12 Oct 2015

Mini Reviews 11/10/2015

We may not have time to review every book on our pull-lists but we do aim to provide a snapshot of what's been released over the past week, encompassing the good, the bad, and those that lie somewhere in between.

Writer: Brian K. Vaughan
Art: Cliff Chiang & Matt Wilson
Image $2.99

Matt C: Brian K. Vaughan has proven himself to be master of the first issue in the past (think the opening instalments of Y: The Last Man, The Private Eye or Saga) and I treated my unimpressed reaction to We Stand On Guard #1 as a blip, assuming normal service to be resumed shortly. Paper Girls has plenty of elements to give the impression of being a winner - the teenage rebellion blended with alien weirdness seems perfect for Vaughan’s sensibilities, and the visuals from Chiang nicely capture the styles and vibes of the late ‘80s.  So why can’t I offer up a glowing review? Well, there’s a weird disconnect going on, and the best way I can elucidate is to compare it to Jeff Lemire and Emi Lennox’s recently debuted Plutona, which has so far been more successful at distilling the teenage world in all its confused, emotive, brilliant splendour. Paper Girls, conversely, seems to rely too much on extremely familiar stereotypes, to the point where the ‘style over substance’ argument comes into view. So it’s the second introductory chapter to a Brian K. Vaughan book that I haven’t gelled with, but unlike We Stand On Guard, it has a killer cliffhanger, so yeah, I’ll be back for the second issue at least, hoping that it shakes off it’s more obvious trappings. 6/10

Writer: Jason Aaron
Artist: Chris Bachalo, Tim Townsend & Al Vey
Marvel $4.99

James R: Our esteemed E-i-C Matt C has already done a fine job of highlighting how good this book is, so take this as a second vote of confidence for the Sorcerer Supreme. It’s been a fantastic week for Jason Aaron, with the scribe responsible for three books that could easily be considered the best of the week for me, but this gets the nod as it's great to see the Wolverine And The X-Men team of Aaron and Bachalo reunited. I was a long-time cheerleader for that series and for me, it was the last hurrah for the mutants before Marvel seemingly decided to focus on the Inhumans instead. To see these two creative forces back together - and hitting the ground running again - warms my fanboy heart to the extent that I didn't even mind the increase in price! The issue does exactly what all good first issues should do - it hooks in the audience and leaves you wanting more. Bachalo's art is a perfect fit here too - I loved the sequence where Strange shows us the world as he sees it, one which is equal parts psychedelic, horrific and yet still recognisable. I've been saying for a while that there's not much I'm excited about in the Marvel relaunch, but at the very least, this one is a definite hit straight out of the gate. 9/10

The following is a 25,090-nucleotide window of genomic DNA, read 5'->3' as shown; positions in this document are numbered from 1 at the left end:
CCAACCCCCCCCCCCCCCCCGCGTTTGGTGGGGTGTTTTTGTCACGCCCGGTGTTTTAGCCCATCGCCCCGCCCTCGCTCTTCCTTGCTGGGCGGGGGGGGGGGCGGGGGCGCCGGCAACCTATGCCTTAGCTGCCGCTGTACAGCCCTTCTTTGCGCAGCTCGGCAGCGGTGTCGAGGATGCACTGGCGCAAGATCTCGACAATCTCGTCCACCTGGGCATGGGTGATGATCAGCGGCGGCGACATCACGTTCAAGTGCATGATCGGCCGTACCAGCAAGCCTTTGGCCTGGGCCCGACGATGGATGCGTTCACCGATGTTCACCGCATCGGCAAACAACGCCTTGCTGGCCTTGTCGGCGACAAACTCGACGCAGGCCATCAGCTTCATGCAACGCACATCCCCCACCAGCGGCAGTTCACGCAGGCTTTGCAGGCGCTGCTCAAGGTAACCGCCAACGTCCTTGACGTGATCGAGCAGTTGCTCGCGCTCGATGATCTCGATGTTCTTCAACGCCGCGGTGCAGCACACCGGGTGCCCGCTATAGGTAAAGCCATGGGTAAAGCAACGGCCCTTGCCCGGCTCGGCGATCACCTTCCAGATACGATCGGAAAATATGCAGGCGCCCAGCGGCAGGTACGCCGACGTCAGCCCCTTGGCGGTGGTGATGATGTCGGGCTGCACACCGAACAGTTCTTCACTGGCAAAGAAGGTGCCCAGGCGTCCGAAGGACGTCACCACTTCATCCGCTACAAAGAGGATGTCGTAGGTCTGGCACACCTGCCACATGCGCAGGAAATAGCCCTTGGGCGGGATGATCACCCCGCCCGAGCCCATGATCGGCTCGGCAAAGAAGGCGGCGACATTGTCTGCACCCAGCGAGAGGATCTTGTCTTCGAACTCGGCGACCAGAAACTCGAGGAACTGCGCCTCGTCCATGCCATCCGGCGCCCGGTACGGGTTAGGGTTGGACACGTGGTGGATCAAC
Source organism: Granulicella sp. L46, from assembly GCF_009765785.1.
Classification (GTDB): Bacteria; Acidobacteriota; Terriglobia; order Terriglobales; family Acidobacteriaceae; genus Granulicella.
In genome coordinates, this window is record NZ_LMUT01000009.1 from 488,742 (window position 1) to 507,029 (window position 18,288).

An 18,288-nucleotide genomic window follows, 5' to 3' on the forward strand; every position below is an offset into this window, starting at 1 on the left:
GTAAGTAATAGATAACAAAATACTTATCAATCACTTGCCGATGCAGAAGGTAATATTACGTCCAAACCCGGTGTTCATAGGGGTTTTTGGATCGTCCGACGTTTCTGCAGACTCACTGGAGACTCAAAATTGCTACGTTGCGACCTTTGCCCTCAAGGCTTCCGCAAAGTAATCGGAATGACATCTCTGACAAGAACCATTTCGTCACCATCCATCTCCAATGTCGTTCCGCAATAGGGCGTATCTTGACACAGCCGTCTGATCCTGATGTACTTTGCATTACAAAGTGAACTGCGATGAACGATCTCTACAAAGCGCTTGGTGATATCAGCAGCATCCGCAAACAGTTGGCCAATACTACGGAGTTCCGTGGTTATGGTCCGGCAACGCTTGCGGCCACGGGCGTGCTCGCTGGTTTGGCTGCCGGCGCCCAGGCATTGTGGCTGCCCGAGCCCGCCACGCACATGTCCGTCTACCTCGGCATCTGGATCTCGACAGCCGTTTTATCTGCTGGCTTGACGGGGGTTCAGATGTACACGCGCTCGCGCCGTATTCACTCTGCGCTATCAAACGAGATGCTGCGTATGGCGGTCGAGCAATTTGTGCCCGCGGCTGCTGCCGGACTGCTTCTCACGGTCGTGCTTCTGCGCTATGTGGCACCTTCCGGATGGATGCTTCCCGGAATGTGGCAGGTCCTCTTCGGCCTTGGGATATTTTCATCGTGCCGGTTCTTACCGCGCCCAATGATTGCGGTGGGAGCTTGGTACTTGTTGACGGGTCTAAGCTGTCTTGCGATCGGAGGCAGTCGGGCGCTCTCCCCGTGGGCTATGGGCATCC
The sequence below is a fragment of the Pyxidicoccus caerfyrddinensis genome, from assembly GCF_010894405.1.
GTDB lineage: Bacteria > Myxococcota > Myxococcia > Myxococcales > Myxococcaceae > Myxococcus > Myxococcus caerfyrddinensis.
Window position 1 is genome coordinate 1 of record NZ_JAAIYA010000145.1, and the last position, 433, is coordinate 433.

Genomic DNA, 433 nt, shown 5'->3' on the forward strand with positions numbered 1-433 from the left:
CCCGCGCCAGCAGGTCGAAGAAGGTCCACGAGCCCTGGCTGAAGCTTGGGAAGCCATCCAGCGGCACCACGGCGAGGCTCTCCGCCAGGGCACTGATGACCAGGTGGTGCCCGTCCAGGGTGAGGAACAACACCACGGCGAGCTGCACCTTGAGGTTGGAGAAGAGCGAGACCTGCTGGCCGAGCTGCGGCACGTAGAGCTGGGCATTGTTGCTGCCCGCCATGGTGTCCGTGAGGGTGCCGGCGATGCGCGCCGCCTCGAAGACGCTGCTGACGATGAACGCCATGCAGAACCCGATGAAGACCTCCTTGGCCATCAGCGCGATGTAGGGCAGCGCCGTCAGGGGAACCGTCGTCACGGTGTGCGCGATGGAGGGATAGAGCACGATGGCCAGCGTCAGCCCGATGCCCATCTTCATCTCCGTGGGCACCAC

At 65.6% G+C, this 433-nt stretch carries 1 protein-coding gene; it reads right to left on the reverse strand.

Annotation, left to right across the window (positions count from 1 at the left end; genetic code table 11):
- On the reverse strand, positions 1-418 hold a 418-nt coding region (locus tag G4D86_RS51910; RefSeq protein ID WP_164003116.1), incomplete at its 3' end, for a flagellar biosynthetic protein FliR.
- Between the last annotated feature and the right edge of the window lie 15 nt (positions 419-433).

Writer: Charles Soule
Art: Alex Maleev & Paul Mounts
Marvel $3.99

Matt C: A slam dunk. From the word go this has been an expertly crafted delve into the past of the scoundrel/smuggler known as Lando Calrissian, giving us as fans what we want from the character but adding layers, depth and history at the same time. Maleev’s artistic expertise should be familiar to most by now, and he deviates only slightly from his usual stylings to bring in the visual essence (so to speak!) of Billy Dee Williams. It’s been running through the classic heist-gone-wrong template (do heists ever go right?) but has injected enough Star Wars greatness so that it avoids over-familiarity and becomes something that seamlessly embeds itself into the wider Star Wars Universe, not as a necessity but an undeniably worthwhile to expansion of that galaxy far, far away. Marvel would be well advised to get Soule back in the Lando and Maleev business at his earliest convenience. 8/10

Writer: Dan Slott et al
Art: Giuseppe Camuncoli, Cam Smith, Marte Gracia et al
Marvel $5.99